Napa is famous for its scenic valley location as well as perhaps America’s most famous wine appellation., but did you know that:
In spite of its worldwide notoriety, the Napa Valley is one of the smallest wine-growing regions in the world, with only 1/8th the planted acreage of Bordeaux. Napa is just 30 miles long and a few miles wide.
Nearly all the wineries (95%) are family-owned businesses.
The appellation’s established viticultural practices result in comparatively low yields of high-quality grapes.
Napa enjoys a so-called “Mediterranean climate” shared by only 2% of the world. This generous climate along with unique geological history produces one of the most diverse soils so as to produce a variety of premium wines.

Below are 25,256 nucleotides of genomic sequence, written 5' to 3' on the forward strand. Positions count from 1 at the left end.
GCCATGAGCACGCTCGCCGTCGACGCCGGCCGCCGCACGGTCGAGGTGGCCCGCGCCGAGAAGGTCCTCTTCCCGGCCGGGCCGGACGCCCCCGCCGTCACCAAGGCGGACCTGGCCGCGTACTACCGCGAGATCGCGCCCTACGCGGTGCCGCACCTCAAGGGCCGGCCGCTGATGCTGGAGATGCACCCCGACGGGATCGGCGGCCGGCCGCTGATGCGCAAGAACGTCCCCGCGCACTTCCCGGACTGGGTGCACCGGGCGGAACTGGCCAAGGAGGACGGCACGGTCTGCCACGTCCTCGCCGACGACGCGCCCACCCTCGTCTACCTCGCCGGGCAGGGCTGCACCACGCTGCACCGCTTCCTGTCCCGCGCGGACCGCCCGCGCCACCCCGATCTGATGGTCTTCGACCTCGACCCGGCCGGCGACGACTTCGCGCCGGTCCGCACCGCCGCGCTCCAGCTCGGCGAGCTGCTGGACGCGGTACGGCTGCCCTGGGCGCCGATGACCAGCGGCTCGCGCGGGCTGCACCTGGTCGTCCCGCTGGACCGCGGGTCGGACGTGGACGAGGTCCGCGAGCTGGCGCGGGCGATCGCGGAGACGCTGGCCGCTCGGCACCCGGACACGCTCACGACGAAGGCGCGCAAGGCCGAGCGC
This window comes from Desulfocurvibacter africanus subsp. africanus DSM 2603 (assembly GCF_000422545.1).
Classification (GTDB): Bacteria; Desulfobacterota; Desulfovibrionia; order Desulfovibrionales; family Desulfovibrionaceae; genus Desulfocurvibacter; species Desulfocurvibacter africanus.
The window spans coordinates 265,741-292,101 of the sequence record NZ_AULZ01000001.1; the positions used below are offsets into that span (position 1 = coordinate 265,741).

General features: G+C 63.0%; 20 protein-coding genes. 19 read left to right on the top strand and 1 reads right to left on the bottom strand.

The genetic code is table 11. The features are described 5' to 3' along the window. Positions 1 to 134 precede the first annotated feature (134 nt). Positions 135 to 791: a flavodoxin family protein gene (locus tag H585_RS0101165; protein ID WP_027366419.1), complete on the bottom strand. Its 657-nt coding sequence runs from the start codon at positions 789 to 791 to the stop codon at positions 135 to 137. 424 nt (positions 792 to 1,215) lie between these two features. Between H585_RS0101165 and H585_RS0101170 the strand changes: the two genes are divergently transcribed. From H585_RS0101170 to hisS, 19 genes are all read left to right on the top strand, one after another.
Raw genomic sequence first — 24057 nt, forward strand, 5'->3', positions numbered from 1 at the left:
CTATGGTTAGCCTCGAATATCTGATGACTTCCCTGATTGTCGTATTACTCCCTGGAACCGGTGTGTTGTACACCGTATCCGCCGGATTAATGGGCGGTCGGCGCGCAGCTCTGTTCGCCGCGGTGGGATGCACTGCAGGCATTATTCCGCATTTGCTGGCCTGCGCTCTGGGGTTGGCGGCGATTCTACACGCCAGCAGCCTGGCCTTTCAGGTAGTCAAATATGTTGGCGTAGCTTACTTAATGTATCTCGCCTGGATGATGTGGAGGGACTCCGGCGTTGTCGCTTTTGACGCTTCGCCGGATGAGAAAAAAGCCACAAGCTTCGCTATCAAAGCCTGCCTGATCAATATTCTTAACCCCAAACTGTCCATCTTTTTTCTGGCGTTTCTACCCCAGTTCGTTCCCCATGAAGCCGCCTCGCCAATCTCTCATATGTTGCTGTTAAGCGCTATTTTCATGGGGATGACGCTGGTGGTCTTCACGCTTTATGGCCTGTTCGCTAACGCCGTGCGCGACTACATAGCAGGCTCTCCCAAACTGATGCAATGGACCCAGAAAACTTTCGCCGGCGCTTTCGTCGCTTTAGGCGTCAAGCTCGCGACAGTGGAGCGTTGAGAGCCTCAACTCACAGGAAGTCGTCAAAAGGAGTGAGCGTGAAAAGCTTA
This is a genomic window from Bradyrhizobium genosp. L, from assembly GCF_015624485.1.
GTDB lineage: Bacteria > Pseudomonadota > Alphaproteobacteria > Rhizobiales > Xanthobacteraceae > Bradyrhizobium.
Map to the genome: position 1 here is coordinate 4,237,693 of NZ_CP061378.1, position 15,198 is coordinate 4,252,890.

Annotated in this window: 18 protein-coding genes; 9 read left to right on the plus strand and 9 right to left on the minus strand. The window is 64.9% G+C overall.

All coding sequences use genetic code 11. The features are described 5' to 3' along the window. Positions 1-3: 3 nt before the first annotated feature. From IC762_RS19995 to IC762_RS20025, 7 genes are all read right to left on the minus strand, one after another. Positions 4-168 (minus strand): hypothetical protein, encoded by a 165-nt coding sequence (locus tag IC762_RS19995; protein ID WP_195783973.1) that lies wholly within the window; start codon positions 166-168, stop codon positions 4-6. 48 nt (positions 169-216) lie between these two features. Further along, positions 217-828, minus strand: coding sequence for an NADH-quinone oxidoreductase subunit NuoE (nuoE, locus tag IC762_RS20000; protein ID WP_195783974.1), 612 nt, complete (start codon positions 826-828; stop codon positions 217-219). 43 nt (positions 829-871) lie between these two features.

Napa was designated as the first Agricultural Preserve in America in 1968 and also the first American Viticultural Area (AVA) to be designated in California in 1981.
Napa produces just 4% of California’s wine grape harvest, but includes highly acclaimed Cabernet Sauvignon, Merlot, Pinot Noir, Chardonnay, Sauvignon Blanc, Zinfandel, and Cabernet Franc.
The Wappa Indians called the Napa area “Talahussi” or beautiful land, and the town is still a river one that was served as early as 1847 by ferries and later steamboats from San Francisco.
The current Napa Valley Wine Train was originally the Napa Valley Railroad completed in 1868.
Napa is home to more than lovely restaurants, small boutiques, rare weather, and magnificent wineries. Come and explore it!